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27 July 2023 4min read

World Lung Cancer Day shines a spotlight on a silent killer: air pollution

Air pollution is a significant yet often overlooked contributor to lung cancer, demonstrating the urgent need for robust policies and actions to enhance air quality and improve global health worldwide.

HIGHLIGHTS

  • Lung cancer remains the leading cause of cancer-related deaths worldwide, with 1.8 million deaths and over two million new cases reported in 2020.

  • Air pollution, particularly PM2.5, is a significant factor associated with lung cancer and has been classified as a Group 1 carcinogen by the International Agency for Research on Cancer (IARC) since 2013.

  • World Lung Cancer Day on 1 August underscores the urgency of addressing air pollution as a key factor in lung cancer, emphasiing the need for stringent emission standards, investment in renewable energy, and promotion of cleaner cooking and heating solutions to improve public health worldwide.

 

World Lung Cancer Day marked on 1 August serves as a sobering reminder of the devastating global impact of this disease. Lung cancer remains the leading cause of cancer-related deaths worldwide, with 1.8 million deaths and over two million new cases reported in 2020. It poses a particularly grave threat in low-income regions where access to medical care is often limited – and the quality of air is particularly poor.

Indeed, a potent yet often overlooked factor associated with lung cancer is air pollution. Airborne particulate matter known as PM2.5 – tiny particles, less than 2.5 micrometres in diameter – are prevalent in vehicle exhaust and smoke from stoves that burn fossil fuels, among other sources, and can infiltrate the respiratory system with detrimental effects on lung health.

The International Agency for Research on Cancer (IARC) has classified outdoor air pollution as a Group 1 carcinogen – indicating that there is sufficient evidence linking it to cancer – since 2013. According to IARC, the more a person is exposed to air pollution, especially PM2.5, the higher the risk of developing lung cancer.

Certainly, tobacco remains the leading cause of lung cancer, also affecting non-smokers. Yet, while individuals can take action to stop smoking, assisted by government policies that counter tobacco industry marketing tactics and reduce the availability of and access to tobacco, the quality of the air that individuals breathe is something that they generally have little or no control over.

In fact, air pollution can trigger lung cancer in non-smokers as does tobacco smoke. A study published in The Lancet in September 2022, carried out by scientists from the Francis Crick Institute and University College London, discovered a correlation between PM2.5 exposure and mutations in the Epidermal Growth Factor Receptor gene found in human cells that are common in about half of non-smokers with lung cancer.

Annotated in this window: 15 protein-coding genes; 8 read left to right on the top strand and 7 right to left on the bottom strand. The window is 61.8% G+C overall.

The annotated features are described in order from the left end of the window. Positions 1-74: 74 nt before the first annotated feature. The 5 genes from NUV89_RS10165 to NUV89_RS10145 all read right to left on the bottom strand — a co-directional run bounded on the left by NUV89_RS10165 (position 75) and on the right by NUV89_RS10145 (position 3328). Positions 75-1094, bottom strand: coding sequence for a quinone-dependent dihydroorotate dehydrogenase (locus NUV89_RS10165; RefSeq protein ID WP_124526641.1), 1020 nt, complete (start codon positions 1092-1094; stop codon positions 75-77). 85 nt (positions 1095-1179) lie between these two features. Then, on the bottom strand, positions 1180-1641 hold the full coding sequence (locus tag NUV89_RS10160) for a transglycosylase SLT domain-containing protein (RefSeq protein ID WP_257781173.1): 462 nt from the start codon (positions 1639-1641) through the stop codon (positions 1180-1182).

“The same particles in the air that derive from the combustion of fossil fuels, exacerbating climate change, are directly impacting human health via an important and previously overlooked cancer-causing mechanism in lung cells."
Prof. Charles Swanton, Francis Crick Institute and Cancer Research UK Chief Clinician, in a public statement

In addition to highlighting the potential dangers of PM2.5, this study suggested possible strategies for preventing and treating lung cancer. Advances in early detection techniques, such as low-dose CT scans and the potential for blood-based EGFR profiling, also hold potential for improved patient outcomes.

“This research is intriguing and exciting as it means that we can ask whether, in the future, it will be possible to use lung scans to look for pre-cancerous lesions in the lungs and try to reverse them with medicines such as interleukin-1β inhibitors. We don’t yet know whether it will be possible to use highly sensitive EGFR profiling on blood or other samples to find non-smokers who are predisposed to lung cancer and may benefit from lung scanning, so discussions are still very speculative.”
Prof. Tony Mok, Chairman, Li Shu Fan Professor of Clinical Oncology, Chinese University of Hong Kong, in a public statement at the release of the 2022 Lancet study

However, even with these strides in understanding and treating lung cancer, the battle against air pollution continues to be crucial. According to WHO, 99% of the world’s population breathes unhealthy air: the urgency to address this environmental health crisis continues to grow.

World Lung Cancer Day emphasises the importance not only of medical research but also of robust public health policies to tackle the root causes of air pollution and disease. Such policies include stringent emission standards for vehicles and industrial processes, increased investment in renewable energy and promoting cleaner cooking and heating solutions in homes.

Members of the public can also contribute by advocating for clean air policies, adopting greener lifestyle choices and raising awareness about the effects of air pollution on lung health.

On this World Lung Cancer Day, it's critical to recognise that every breath taken matters, and the pursuit of cleaner air is indeed the pursuit of healthier lungs.

Last update

Thursday 14 March 2024

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